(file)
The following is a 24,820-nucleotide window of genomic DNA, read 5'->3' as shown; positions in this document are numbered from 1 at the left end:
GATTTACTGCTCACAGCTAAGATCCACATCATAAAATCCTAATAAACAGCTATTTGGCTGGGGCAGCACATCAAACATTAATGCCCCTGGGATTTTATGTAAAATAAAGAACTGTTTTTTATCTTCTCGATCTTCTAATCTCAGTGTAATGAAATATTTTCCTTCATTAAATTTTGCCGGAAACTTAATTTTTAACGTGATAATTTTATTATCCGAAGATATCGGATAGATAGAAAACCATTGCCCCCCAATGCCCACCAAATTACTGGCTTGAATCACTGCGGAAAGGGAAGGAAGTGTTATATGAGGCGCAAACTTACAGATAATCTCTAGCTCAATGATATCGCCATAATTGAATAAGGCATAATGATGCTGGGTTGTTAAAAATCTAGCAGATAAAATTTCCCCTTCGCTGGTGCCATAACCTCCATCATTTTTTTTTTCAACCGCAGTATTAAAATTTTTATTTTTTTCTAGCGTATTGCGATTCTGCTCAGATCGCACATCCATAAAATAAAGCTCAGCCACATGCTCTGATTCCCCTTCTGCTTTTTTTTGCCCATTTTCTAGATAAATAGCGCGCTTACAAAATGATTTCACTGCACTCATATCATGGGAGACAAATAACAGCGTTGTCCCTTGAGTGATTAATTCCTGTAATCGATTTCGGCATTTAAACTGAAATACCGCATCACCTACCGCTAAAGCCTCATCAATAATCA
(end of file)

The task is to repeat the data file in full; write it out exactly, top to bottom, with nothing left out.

The following is a 24,820-nucleotide window of genomic DNA, read 5'->3' as shown; positions in this document are numbered from 1 at the left end:
GATTTACTGCTCACAGCTAAGATCCACATCATAAAATCCTAATAAACAGCTATTTGGCTGGGGCAGCACATCAAACATTAATGCCCCTGGGATTTTATGTAAAATAAAGAACTGTTTTTTATCTTCTCGATCTTCTAATCTCAGTGTAATGAAATATTTTCCTTCATTAAATTTTGCCGGAAACTTAATTTTTAACGTGATAATTTTATTATCCGAAGATATCGGATAGATAGAAAACCATTGCCCCCCAATGCCCACCAAATTACTGGCTTGAATCACTGCGGAAAGGGAAGGAAGTGTTATATGAGGCGCAAACTTACAGATAATCTCTAGCTCAATGATATCGCCATAATTGAATAAGGCATAATGATGCTGGGTTGTTAAAAATCTAGCAGATAAAATTTCCCCTTCGCTGGTGCCATAACCTCCATCATTTTTTTTTTCAACCGCAGTATTAAAATTTTTATTTTTTTCTAGCGTATTGCGATTCTGCTCAGATCGCACATCCATAAAATAAAGCTCAGCCACATGCTCTGATTCCCCTTCTGCTTTTTTTTGCCCATTTTCTAGATAAATAGCGCGCTTACAAAATGATTTCACTGCACTCATATCATGGGAGACAAATAACAGCGTTGTCCCTTGAGTGATTAATTCCTGTAATCGATTTCGGCATTTAAACTGAAATACCGCATCACCTACCGCTAAAGCCTCATCAATAATCA